matter how he talks it up.
“No, Varnón is still himself. He says that not all hope is lost. He says that he will be back one day, but I know that he won’t return. And that there is a woman with him. A noble lady, I’m sure. Why don’t I cry about that? Why won’t the tears come? Why do I see instead Tauriel?
“There is news from Marsey. Fradrik read the missive aloud in the tavern, about the Blackrobe Council that was installed there three days ago. The blackrobes declared that all nobles were to pay a special tax, while the burden on the peasants was lifted. The temples were also burdened with new, heavy taxes. New regulations, new rules, and new rulers. Rulers who do not care about literature and the arts. Did I mention that Fradrik threw out the library? He wanted to burn the books! Burn them!
“Oh, thanks to Tauriel, none of that happened. We stole all the books last night, brought them to a safe place. Below the city, in a place where – I shouldn’t write too much, Fradrik might find these pages. But it is a place where elves consort, in secret from the rest of Sirap. None of them likes the blackrobes. Our books are safe there.”
From the diary of Laurônz Dartanyô, 8 Glymarion 3140 A.E.
“Yes! Oh, joy, oh wonderful joy! Varnón is back in Sirap! And Tauriel was by his side when Varnón rode into the city, at the head of an army! An army!
“I hadn’t thought it would be possible! He brought so many soldiers together, some of them jaundarms, but so many of our regular soldiers who pledged support to him that he may rid them of the blackrobes. As I told you last month, the Divine Speaker had been jailed for treason against the King! The Divine Speaker, the holiest of clerics! In the dungeons, languishing until a court could be convened. But who would have sat in justice over him? No priest of Decirius but a blackrobe, or perhaps the king, sweet-talked by the blackrobes.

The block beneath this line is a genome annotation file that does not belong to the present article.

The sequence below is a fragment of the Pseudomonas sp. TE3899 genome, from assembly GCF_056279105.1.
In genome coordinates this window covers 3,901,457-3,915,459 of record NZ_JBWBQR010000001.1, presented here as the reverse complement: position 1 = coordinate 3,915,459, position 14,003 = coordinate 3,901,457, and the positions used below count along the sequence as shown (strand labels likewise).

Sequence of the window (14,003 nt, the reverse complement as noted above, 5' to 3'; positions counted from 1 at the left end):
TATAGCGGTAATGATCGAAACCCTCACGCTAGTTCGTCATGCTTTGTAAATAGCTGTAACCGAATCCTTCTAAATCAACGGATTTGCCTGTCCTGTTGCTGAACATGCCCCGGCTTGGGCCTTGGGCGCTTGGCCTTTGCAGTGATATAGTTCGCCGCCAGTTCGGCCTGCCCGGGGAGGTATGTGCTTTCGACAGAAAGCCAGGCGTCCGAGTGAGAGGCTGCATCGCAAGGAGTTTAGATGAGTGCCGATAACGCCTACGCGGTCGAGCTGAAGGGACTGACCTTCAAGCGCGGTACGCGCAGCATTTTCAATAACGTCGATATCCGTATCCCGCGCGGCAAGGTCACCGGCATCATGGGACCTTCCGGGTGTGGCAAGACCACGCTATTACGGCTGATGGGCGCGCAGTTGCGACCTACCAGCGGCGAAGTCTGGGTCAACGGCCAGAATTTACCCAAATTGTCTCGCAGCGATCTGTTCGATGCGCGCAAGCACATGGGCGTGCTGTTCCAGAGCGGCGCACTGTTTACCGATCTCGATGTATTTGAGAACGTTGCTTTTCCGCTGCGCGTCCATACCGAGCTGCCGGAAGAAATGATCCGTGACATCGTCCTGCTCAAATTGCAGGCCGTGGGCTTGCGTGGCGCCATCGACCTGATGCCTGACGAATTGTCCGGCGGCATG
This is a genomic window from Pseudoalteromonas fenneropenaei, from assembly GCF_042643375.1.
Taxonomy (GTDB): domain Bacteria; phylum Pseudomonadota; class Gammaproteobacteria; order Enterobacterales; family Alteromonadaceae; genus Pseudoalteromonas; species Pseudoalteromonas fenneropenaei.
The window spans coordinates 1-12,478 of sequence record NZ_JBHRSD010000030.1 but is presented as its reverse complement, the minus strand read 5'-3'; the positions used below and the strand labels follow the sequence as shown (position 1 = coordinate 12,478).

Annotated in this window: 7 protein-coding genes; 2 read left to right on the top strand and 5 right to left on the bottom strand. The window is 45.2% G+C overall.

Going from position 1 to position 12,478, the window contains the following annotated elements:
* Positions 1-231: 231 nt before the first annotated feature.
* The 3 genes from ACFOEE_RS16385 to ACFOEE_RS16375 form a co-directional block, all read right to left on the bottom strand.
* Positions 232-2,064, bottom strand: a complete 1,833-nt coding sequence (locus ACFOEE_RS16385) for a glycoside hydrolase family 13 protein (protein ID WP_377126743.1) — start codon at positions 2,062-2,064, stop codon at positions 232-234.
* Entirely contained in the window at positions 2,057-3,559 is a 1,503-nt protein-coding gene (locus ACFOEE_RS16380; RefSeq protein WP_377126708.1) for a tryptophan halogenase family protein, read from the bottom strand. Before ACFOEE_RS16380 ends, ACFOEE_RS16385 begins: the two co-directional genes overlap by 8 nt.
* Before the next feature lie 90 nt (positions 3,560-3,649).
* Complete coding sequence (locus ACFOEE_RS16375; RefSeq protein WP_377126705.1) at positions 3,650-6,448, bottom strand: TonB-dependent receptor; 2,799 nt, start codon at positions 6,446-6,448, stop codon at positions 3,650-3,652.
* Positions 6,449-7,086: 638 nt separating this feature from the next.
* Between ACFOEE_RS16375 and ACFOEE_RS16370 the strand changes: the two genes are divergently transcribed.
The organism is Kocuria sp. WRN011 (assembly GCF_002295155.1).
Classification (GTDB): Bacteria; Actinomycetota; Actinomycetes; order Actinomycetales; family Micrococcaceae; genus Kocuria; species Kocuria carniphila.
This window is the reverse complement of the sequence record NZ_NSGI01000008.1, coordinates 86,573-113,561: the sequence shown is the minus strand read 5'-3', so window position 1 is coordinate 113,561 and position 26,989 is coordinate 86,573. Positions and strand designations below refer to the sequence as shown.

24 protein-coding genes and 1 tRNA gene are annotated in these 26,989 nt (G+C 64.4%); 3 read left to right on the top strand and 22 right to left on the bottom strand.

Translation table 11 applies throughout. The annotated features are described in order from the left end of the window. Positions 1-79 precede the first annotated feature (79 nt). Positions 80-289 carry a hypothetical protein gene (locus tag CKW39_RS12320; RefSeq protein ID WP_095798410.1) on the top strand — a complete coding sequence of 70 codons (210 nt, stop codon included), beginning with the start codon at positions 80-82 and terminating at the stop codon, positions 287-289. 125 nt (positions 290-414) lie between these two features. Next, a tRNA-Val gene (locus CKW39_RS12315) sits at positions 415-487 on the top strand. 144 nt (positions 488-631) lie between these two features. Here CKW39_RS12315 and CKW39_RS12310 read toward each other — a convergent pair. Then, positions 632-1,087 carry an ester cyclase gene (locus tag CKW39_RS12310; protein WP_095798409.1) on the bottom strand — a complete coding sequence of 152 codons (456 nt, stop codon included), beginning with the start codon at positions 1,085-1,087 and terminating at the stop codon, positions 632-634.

“It’s over now. Thank the gods! Varnón has brought his army here, and they have defeated the blackrobes and their minions. Lùdig was put into prison, into the cell where the Divine Speaker had been. Now he will be tried for treason, and the Speaker himself will preside over the trial, I have heard.
“A wonderful day! Not to mention that I am finally rid of Fradrik. Tauriel came by in the evening, exhausted from the day of fighting – the poor man! -, and he arrested Fradrik. The fool of a blackrobe will be so near to his beloved traitor Lùdig, that I weep in joy!
“Vrony and Little Fradrik don’t understand. I’ve tried to explain to them what has happened, that it is all for the good of the land, but they keep asking me when Daddy will be home. That hurts, that they can still believe Fradrik to be a good man, their father, when he has never been that but by appearance!
“Ah, but soon Varnón will call for me. And then Vrony and little Fradrik will live with him, and I’ll have Seelany take over the tavern. She’s been such a good barmaid, ever since she came back to work for us, and her husband will make a good innkeeper, I’m sure. She deserves the good fortune, the godsfearing woman that she is.”
From the diary of Laurônz Dartanyô, 10 Quorun 3142 A.E.
 His full name is Varnón Vallis. It is interesting that this is about the last time that Mistress Dartanyô refers to him by his family name. Ever afterwards, it is “Magistrate Varnón”.